AN Ellesmere Port man engaged in sex chats with what he thought was a 13-year-old girl online – but was actually an undercover police officer.

Fergusson Mitchell, 69, of Lilac Grove, Whitby, had previously pleaded guilty to attempting to cause a child to watch a sex act and attempting to engage in sexual communication with a child.

When police searched through his home address in April 2020, they also discovered two indecent photos on his laptop and eight extreme pornography images.

At Chester Crown Court on Friday, May 14, the defendant – who had no previous convictions – was handed a suspended sentence.

Prosecuting, Andrew McInnes said a police officer as part of Operation Stronghold, used a false profile of a 13-year-old girl, in chat rooms to track down paedophiles, using the websites and apps Chat Avenue, Kik Messenger and Whatsapp.

In early April 2020, the defendant – under the pseudonym Andy Marshall, said to be from Chester, aged 48, began chatting to what he thought was the 13-year-old girl 'Jess' on Chat Avenue.

He asked her if he was too old, while 'Jess' said she was from Preston.

The defendant asked for her Kik Messenger details, and after exchanging messages there, the defendant sent over a picture of him lying on the bed, topless. 'Jess' replied with a selfie.

The defendant said he worked in the aerospace industry and was "a little excited" sexually, before sending a picture where he had exposed himself.

He also messaged about a game of 'truth or dare', asking her what type of underwear she was wearing, and said when lockdown was over he could "be naughty" and "head over to Preston".

The officer received further Kik Messenger requests from other profiles the following day – 'OldguyUK', named as Tony from Blackpool, aged 42, 'Charlie2234', said to be 'an old guy', and 'Andrew Marshall' – all linked to the same profile, that of the defendant.

Police arrested the defendant at his home address and seized an HP laptop and a Motorola mobile phone. On the laptop were two indecent images of 10-year-old girls. One of the two images was assessed as 'category A' – the most serious type of indecent image.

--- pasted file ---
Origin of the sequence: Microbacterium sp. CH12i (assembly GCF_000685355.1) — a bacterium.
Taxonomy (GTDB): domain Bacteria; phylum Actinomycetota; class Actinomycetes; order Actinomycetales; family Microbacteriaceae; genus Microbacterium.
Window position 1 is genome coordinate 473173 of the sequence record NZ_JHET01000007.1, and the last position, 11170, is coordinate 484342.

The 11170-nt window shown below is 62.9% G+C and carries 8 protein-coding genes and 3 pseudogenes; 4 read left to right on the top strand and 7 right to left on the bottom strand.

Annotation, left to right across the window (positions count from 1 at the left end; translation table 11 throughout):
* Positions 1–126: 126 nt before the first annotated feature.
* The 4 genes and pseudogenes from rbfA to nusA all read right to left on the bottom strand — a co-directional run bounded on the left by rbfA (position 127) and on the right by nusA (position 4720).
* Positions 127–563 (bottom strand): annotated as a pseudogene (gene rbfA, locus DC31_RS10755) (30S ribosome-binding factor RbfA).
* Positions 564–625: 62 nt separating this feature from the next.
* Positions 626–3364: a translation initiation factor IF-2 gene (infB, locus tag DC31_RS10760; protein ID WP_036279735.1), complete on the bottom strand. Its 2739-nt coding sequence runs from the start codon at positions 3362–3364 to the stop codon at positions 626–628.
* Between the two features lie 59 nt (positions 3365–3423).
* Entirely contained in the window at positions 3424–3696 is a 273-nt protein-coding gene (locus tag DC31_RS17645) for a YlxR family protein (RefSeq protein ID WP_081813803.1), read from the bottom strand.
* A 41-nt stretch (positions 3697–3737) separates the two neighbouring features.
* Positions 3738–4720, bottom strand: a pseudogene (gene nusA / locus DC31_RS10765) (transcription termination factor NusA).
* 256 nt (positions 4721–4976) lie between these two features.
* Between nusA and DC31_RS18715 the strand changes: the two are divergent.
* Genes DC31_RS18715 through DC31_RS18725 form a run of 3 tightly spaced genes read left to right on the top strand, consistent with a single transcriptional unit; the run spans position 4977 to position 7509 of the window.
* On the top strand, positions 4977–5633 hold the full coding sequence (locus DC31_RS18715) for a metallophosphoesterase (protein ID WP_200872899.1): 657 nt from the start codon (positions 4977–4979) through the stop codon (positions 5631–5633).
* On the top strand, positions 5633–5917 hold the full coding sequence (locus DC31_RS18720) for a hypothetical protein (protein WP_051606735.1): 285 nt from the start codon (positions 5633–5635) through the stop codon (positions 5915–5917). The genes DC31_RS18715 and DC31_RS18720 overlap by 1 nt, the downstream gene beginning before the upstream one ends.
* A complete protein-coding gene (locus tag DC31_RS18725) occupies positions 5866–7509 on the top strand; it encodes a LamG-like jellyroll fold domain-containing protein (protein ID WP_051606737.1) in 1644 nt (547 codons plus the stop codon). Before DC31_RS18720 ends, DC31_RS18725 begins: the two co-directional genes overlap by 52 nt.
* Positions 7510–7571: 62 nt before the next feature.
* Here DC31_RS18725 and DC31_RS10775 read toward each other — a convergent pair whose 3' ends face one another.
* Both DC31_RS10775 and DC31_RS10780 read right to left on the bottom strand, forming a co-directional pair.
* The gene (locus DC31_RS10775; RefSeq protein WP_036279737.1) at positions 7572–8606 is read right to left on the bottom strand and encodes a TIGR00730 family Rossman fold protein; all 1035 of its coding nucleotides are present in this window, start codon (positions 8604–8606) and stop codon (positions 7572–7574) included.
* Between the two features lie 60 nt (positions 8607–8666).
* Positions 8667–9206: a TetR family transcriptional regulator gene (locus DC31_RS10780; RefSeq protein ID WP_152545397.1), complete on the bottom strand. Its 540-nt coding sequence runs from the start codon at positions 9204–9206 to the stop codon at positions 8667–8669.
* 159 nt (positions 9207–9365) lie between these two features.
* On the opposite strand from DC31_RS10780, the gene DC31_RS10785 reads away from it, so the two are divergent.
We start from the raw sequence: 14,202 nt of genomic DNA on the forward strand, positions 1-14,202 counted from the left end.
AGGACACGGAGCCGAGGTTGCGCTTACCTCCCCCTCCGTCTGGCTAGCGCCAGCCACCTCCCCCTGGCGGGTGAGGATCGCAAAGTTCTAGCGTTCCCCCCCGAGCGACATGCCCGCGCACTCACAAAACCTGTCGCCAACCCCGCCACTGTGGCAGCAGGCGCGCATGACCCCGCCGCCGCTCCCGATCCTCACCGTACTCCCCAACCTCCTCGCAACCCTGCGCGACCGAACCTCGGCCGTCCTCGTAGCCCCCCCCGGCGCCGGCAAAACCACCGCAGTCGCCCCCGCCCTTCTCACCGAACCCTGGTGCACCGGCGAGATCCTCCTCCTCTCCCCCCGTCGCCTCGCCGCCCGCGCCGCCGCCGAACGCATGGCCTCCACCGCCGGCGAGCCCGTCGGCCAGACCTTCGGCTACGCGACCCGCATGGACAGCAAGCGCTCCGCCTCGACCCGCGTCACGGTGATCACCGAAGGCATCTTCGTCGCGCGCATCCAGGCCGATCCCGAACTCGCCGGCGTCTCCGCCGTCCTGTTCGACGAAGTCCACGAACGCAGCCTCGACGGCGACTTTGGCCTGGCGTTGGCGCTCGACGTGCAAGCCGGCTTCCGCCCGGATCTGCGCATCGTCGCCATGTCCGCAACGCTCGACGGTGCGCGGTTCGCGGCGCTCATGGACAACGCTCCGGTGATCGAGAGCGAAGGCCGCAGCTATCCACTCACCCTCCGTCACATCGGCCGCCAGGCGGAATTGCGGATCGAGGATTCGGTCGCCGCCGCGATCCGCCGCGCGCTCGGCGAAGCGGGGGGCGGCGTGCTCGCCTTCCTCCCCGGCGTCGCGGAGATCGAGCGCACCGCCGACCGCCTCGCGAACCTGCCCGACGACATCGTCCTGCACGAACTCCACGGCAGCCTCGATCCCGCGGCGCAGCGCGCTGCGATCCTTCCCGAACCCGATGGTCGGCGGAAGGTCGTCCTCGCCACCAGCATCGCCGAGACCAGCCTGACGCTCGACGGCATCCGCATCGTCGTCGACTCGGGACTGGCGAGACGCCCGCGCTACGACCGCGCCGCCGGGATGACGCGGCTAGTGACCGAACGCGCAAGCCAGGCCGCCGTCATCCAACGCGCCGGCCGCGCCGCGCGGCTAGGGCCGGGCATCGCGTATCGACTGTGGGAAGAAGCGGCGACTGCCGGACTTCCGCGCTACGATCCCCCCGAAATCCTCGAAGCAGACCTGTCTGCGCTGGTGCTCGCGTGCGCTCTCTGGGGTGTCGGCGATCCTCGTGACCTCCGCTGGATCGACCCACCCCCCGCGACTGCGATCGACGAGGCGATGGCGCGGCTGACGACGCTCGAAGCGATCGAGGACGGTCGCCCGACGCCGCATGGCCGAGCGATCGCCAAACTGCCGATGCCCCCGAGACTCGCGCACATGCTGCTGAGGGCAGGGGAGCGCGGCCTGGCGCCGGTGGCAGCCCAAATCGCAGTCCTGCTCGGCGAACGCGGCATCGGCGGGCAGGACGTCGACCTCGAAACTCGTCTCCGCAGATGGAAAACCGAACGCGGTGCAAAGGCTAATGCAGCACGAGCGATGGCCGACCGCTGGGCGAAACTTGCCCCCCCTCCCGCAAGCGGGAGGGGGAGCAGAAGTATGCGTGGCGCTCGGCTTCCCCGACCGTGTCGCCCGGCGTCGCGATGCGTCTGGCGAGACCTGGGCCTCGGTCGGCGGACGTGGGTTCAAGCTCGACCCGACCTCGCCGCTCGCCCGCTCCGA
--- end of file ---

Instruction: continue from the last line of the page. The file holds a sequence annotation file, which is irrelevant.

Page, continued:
Also found on the device were eight extreme pornographic images.

When interviewed, the defendant admitted the usernames were his and the images he had sent to 'Jess' were of himself.

Mr McInnes said there was an element of grooming behaviour.

Defending, Jack Troup said the defendant was of previous good character, a history of hard work and "being an upstanding member of society", and was being supported.

He had taken steps to address his offending behaviour by engaging with the Lucy Faithfull Foundation, a child protection charity, and had responded positively.

The origin of the offending had come from a number of family bereavements, and being unable to attend a funeral because of the Covid pandemic.

Mr Troup added of the defendant's subsequent behaviour: "He accepts that was the wrong approach," and said there was genuine remorse for his actions.

Honorary Recorder of Chester, Judge Steven Everett, sentencing the defendant, said: "The strange thing about this case is what on Earth got you into this situation that put you before the court?

Honorary Recorder of Chester Judge Steven Everett. Picture by Andrew Price / View Finder Pictures

Honorary Recorder of Chester Judge Steven Everett. Picture by Andrew Price / View Finder Pictures

"I am sure you will understand that over 130,000 people who have died through the pandemic and people have suffered through not being able to attend funerals, but that does not mean they go on the internet and contact someone who they believe is a child, with sexual motivations.

"The indecent images are disgusting and could not have arrived [on the laptop] by accident. The same for the extreme pornographic images.

"It's important you understand about this type of behaviour, downloading indecent images, is you are watching a child being sexually abused. It's not a made-up photo; that was a child. Goodness knows what happened to them.

"You inadvertently encourage people to do these terrible things. This is not watching something on the television, this is real life, happening to a real person."

The defendant was sentenced to four months in prison, suspended for 18 months, and must complete 30 days of a rehabilitation activity requirement.

He was placed on the sex offenders register for seven years and handed a seven-year Sexual Harm Prevention Order, preventing him from using internet-enabled devices without keeping police informed, and is prohibited from using any software which deletes or disguises his internet usage. He was also prohibited from deliberately contacting children aged under 16 unless in the presence of, and with the approval of, a parent or guardian.

The laptop and phone were to be forfeited and destroyed.